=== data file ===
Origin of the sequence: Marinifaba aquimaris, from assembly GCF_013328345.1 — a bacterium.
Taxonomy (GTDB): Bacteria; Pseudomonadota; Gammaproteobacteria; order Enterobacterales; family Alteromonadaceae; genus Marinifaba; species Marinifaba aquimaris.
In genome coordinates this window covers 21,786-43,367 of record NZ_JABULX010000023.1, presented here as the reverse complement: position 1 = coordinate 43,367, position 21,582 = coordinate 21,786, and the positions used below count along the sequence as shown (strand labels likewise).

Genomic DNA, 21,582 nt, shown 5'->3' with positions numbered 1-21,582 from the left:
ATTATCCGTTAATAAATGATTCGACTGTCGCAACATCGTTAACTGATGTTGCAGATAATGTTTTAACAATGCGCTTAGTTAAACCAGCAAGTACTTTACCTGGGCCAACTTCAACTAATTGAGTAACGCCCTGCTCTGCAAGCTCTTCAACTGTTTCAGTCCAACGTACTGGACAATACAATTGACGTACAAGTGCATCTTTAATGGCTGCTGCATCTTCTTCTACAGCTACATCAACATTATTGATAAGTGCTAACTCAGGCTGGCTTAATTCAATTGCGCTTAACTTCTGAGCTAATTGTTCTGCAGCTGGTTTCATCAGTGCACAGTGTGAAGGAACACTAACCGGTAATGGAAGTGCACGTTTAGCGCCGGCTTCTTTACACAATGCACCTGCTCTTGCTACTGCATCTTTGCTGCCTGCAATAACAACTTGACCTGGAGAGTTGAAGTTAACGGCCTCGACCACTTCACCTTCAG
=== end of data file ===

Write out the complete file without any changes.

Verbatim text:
Origin of the sequence: Marinifaba aquimaris, from assembly GCF_013328345.1 — a bacterium.
Taxonomy (GTDB): Bacteria; Pseudomonadota; Gammaproteobacteria; order Enterobacterales; family Alteromonadaceae; genus Marinifaba; species Marinifaba aquimaris.
In genome coordinates this window covers 21,786-43,367 of record NZ_JABULX010000023.1, presented here as the reverse complement: position 1 = coordinate 43,367, position 21,582 = coordinate 21,786, and the positions used below count along the sequence as shown (strand labels likewise).

Genomic DNA, 21,582 nt, shown 5'->3' with positions numbered 1-21,582 from the left:
ATTATCCGTTAATAAATGATTCGACTGTCGCAACATCGTTAACTGATGTTGCAGATAATGTTTTAACAATGCGCTTAGTTAAACCAGCAAGTACTTTACCTGGGCCAACTTCAACTAATTGAGTAACGCCCTGCTCTGCAAGCTCTTCAACTGTTTCAGTCCAACGTACTGGACAATACAATTGACGTACAAGTGCATCTTTAATGGCTGCTGCATCTTCTTCTACAGCTACATCAACATTATTGATAAGTGCTAACTCAGGCTGGCTTAATTCAATTGCGCTTAACTTCTGAGCTAATTGTTCTGCAGCTGGTTTCATCAGTGCACAGTGTGAAGGAACACTAACCGGTAATGGAAGTGCACGTTTAGCGCCGGCTTCTTTACACAATGCACCTGCTCTTGCTACTGCATCTTTGCTGCCTGCAATAACAACTTGACCTGGAGAGTTGAAGTTAACGGCCTCGACCACTTCACCTTCAG